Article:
|ENT401||3||Web Entrepreneurial Management|
|This course will teach the process and methods of opening an online shop, including: Getting Started, selecting industries, making an e-show, logistics and distribution, and online payment. Students are able to analyze the latest Internet business and social-media-marketing-case-studies, and enhance their understanding and capabilities of Internet business management.
|This course covers the concepts and skills of financial management within a business and builds on an understanding of accounting, business, economics and mathematics. Students learn how to analyze financial statements; plan appropriate action; prepare budgets; analyze investment options; determine the best means for financing business endeavors; and assess both the return and the risk involved in a firm's financial decisions.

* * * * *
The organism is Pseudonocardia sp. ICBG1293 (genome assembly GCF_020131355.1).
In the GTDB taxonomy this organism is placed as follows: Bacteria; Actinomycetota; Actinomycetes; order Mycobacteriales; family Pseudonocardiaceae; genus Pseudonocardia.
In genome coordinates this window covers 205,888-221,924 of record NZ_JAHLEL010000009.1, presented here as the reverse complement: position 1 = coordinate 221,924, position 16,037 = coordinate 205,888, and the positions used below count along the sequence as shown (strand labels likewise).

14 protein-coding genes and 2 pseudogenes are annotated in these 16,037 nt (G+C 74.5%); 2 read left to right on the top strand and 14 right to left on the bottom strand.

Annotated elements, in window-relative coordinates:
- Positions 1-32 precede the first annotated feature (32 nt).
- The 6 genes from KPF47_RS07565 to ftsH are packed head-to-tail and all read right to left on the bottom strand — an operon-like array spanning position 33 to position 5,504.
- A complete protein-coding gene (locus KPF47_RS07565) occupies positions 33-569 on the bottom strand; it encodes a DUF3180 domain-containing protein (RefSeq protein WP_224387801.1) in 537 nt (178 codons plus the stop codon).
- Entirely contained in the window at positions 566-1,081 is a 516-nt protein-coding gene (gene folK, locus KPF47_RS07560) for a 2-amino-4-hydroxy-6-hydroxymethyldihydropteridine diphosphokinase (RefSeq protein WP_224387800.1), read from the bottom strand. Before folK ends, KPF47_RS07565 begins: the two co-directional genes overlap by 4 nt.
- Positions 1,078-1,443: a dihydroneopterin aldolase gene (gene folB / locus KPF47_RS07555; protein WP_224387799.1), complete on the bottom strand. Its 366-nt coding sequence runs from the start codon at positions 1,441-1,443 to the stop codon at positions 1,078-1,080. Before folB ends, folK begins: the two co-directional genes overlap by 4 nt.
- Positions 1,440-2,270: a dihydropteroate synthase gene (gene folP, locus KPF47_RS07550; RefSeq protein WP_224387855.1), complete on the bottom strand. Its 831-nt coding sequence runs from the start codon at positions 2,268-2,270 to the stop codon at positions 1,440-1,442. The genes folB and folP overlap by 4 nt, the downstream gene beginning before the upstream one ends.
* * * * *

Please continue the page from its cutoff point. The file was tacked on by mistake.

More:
|FIN301||3||Financial Statement Analysis|
|This course focuses on the effective analysis of financial statements by integrating the concepts and principles learned in previous accounting courses. Students will examine the analytical tools to assess a company's performance, the concept of quality of earnings, approaches to valuation and other issues.
|FIN302||3||Fixed Income Securities|
|This class will provide students with the tools to take the necessary actions that as a manager they should take to increase the value of the firm. Among the topics studied we have: concepts of corporate finance, fixed income securities, stocks, projects and their value, cash distribution, capital structure, managing global operations, and financial decisions.
|FIN303||3||Credit and Risk Management|
|This course provides students knowledge regarding credit and risk management and discusses the principles of credit risk management applied to aspects of financial institutions beyond just loans.|
|FIN304||3||Real Estate Management|
|This course provides determination of financial feasibility for proposed real estate investments, the effect of income taxes and various financing patterns on the equity investment, and the criteria for proper decision making to maximize benefits for equity investors.|
|FIN305||3||Financial Risk Management|